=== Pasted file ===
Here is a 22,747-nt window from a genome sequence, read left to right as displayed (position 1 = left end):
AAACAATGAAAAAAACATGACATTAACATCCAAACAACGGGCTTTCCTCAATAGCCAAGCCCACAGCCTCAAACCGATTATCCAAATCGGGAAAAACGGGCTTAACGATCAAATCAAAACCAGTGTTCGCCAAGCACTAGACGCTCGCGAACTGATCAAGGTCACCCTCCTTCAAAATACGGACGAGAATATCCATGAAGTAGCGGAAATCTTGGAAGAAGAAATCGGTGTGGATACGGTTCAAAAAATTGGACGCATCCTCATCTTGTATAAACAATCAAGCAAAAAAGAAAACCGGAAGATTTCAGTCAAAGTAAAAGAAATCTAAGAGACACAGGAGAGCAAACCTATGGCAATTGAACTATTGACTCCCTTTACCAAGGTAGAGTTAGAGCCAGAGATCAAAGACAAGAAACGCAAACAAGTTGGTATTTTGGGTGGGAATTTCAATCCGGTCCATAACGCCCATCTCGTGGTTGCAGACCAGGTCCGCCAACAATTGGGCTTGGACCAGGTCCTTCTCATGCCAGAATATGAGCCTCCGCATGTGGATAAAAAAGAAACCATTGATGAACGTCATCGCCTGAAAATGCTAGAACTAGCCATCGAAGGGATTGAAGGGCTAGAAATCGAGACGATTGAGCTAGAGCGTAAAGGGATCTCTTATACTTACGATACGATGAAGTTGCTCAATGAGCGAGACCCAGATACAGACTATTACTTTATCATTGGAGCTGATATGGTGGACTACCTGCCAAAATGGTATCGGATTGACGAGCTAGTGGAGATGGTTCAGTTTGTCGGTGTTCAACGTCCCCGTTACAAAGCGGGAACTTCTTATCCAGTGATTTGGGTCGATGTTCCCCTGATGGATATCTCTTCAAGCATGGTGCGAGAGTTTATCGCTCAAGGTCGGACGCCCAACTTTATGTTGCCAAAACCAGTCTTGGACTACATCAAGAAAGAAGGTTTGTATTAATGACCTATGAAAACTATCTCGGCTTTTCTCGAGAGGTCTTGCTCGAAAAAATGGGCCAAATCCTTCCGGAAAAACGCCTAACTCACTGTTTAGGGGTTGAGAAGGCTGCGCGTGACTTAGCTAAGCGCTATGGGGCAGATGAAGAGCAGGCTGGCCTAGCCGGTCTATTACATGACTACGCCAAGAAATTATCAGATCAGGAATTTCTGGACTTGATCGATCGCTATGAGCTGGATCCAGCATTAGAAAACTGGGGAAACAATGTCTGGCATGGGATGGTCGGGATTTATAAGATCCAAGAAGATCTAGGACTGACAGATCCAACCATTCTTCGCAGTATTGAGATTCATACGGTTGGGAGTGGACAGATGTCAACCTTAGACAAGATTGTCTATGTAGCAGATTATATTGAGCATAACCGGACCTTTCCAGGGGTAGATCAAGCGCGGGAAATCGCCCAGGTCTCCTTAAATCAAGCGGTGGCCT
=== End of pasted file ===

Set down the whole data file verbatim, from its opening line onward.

Here is a 22,747-nt window from a genome sequence, read left to right as displayed (position 1 = left end):
AAACAATGAAAAAAACATGACATTAACATCCAAACAACGGGCTTTCCTCAATAGCCAAGCCCACAGCCTCAAACCGATTATCCAAATCGGGAAAAACGGGCTTAACGATCAAATCAAAACCAGTGTTCGCCAAGCACTAGACGCTCGCGAACTGATCAAGGTCACCCTCCTTCAAAATACGGACGAGAATATCCATGAAGTAGCGGAAATCTTGGAAGAAGAAATCGGTGTGGATACGGTTCAAAAAATTGGACGCATCCTCATCTTGTATAAACAATCAAGCAAAAAAGAAAACCGGAAGATTTCAGTCAAAGTAAAAGAAATCTAAGAGACACAGGAGAGCAAACCTATGGCAATTGAACTATTGACTCCCTTTACCAAGGTAGAGTTAGAGCCAGAGATCAAAGACAAGAAACGCAAACAAGTTGGTATTTTGGGTGGGAATTTCAATCCGGTCCATAACGCCCATCTCGTGGTTGCAGACCAGGTCCGCCAACAATTGGGCTTGGACCAGGTCCTTCTCATGCCAGAATATGAGCCTCCGCATGTGGATAAAAAAGAAACCATTGATGAACGTCATCGCCTGAAAATGCTAGAACTAGCCATCGAAGGGATTGAAGGGCTAGAAATCGAGACGATTGAGCTAGAGCGTAAAGGGATCTCTTATACTTACGATACGATGAAGTTGCTCAATGAGCGAGACCCAGATACAGACTATTACTTTATCATTGGAGCTGATATGGTGGACTACCTGCCAAAATGGTATCGGATTGACGAGCTAGTGGAGATGGTTCAGTTTGTCGGTGTTCAACGTCCCCGTTACAAAGCGGGAACTTCTTATCCAGTGATTTGGGTCGATGTTCCCCTGATGGATATCTCTTCAAGCATGGTGCGAGAGTTTATCGCTCAAGGTCGGACGCCCAACTTTATGTTGCCAAAACCAGTCTTGGACTACATCAAGAAAGAAGGTTTGTATTAATGACCTATGAAAACTATCTCGGCTTTTCTCGAGAGGTCTTGCTCGAAAAAATGGGCCAAATCCTTCCGGAAAAACGCCTAACTCACTGTTTAGGGGTTGAGAAGGCTGCGCGTGACTTAGCTAAGCGCTATGGGGCAGATGAAGAGCAGGCTGGCCTAGCCGGTCTATTACATGACTACGCCAAGAAATTATCAGATCAGGAATTTCTGGACTTGATCGATCGCTATGAGCTGGATCCAGCATTAGAAAACTGGGGAAACAATGTCTGGCATGGGATGGTCGGGATTTATAAGATCCAAGAAGATCTAGGACTGACAGATCCAACCATTCTTCGCAGTATTGAGATTCATACGGTTGGGAGTGGACAGATGTCAACCTTAGACAAGATTGTCTATGTAGCAGATTATATTGAGCATAACCGGACCTTTCCAGGGGTAGATCAAGCGCGGGAAATCGCCCAGGTCTCCTTAAATCAAGCGGTGGCCT